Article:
Christian Hermann Weisse (1801–1866) is the author of The Gospel History Critically and Philosophically Investigated (1838). Weisse is the author of the Q-hypothesis, which, together with the priority of Mark, became the cornerstone of the two-document explanation of gospel relationships. The two-document hypothesis holds that Matthew and Luke took Mark as the narrative basis of their revisions, to which they inserted material from Q. The verbal overlap of Matthew and Luke with both Mark and Q supplies impressive evidence to support this general theory. The priority of Mark and the existence of Q has been challenged over and over again in the history of scholarship, but they have repeatedly reasserted themselves as basic axioms in the quest of the historical Jesus.

It is remarkable in retrospect the extent to which the critical axioms of modern biblical scholarship were formed in such a brief period in the early nineteenth century. Of course, the original proposals did not achieve wide acceptance immediately and some are still being debated on the margins of current scholarship. Nevertheless, the critical landscape had already been formed by the middle of the century.

The Preference of the Synoptics over the Gospel of John 

Heinrich Julius Holtzmann (1832–1910) is responsible for recognizing the priority of Mark plus Q over against the Gospel of John. He and other critical scholars took John to lean more to the supernatural and mythical, relatively speaking. He published his views in a work called The Synoptic Gospels (1863). In addition to his defense of the two-document hypothesis, he is one of the first scholars to set the religion of Jesus and Paul into the religious world of their day. He treated Paul as the second founder of Christianity. The contours of twentieth-century gospel scholarship were now firming up. Holtzmann was a major influence in defining those contours.

The Rediscovery of Eschatology

Johannes Weiss (1863–1914) stands as a towering figure at the beginning of the twentieth century. He was extremely influential with his Jesus' Proclamation of the Kingdom of God (1892). Weiss reacted to the optimism of nineteenth-century theology by rediscovering Jesus as an eschatological prophet. As such, Jesus anticipated that God would intervene in history in the near future and establish the kingdom. The kingdom could not be created by human endeavor; it would come in God's good time. All humans can do is repent and prepare for it.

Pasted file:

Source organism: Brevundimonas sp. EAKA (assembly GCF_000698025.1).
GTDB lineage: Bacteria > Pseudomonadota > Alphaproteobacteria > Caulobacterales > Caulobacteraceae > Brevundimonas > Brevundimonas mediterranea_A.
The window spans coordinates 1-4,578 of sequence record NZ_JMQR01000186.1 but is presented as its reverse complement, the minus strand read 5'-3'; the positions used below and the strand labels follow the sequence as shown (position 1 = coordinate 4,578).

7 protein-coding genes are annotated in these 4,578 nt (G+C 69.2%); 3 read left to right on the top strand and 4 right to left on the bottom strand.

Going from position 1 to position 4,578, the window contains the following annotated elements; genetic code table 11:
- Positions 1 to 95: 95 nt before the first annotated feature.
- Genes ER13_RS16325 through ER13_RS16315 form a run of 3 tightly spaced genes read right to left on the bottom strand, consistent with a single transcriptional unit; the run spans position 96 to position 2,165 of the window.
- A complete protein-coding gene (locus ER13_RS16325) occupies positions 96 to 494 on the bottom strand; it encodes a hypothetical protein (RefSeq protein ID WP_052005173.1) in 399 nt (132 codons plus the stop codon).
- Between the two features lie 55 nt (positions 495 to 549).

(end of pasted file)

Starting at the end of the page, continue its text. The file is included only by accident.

Weiss followed Holtzmann in setting Christianity in the context of other hellenistic religions. He was one of the founders of the history-of-religions school. He was also the teacher of Rudolf Bultmann, who would subsequently exert a powerful influence on the course of modern biblical scholarship.

The Messianic Secret in Mark

Wilhelm Wrede (1859–1906) advocated the thesis that Jesus' repeated admonition to keep his messiahship secret is a theological construction of the author of Mark. He developed that thesis in The Messianic Secret in the Gospels (1901). Accordingly, the messianic secret in Mark has nothing to do with whether Jesus regarded himself as the messiah. In fact, Wrede held, at the time Mark was written it was thought that Jesus was elevated to the rank of messiah at his resurrection/ascension. Mark conceived the messianic secret as a way to account for a life that was obviously messianic (in the portrayal of the New Testament gospels) but not recognized as such at the time. Wrede dealt a fatal blow to the view that Mark was a reliable historian of the life of Jesus. The evangelists were now to be understood as propagandists, to use the descriptive term, or theologians, reflecting the convictions of their faith communities. Subsequent work on Mark made it clear that the supernatural framework of Mark — appearance of the spirit at baptism, transfiguration, empty tomb — is largely fictional; it was borne of the faith convictions of Christian storytellers and preachers.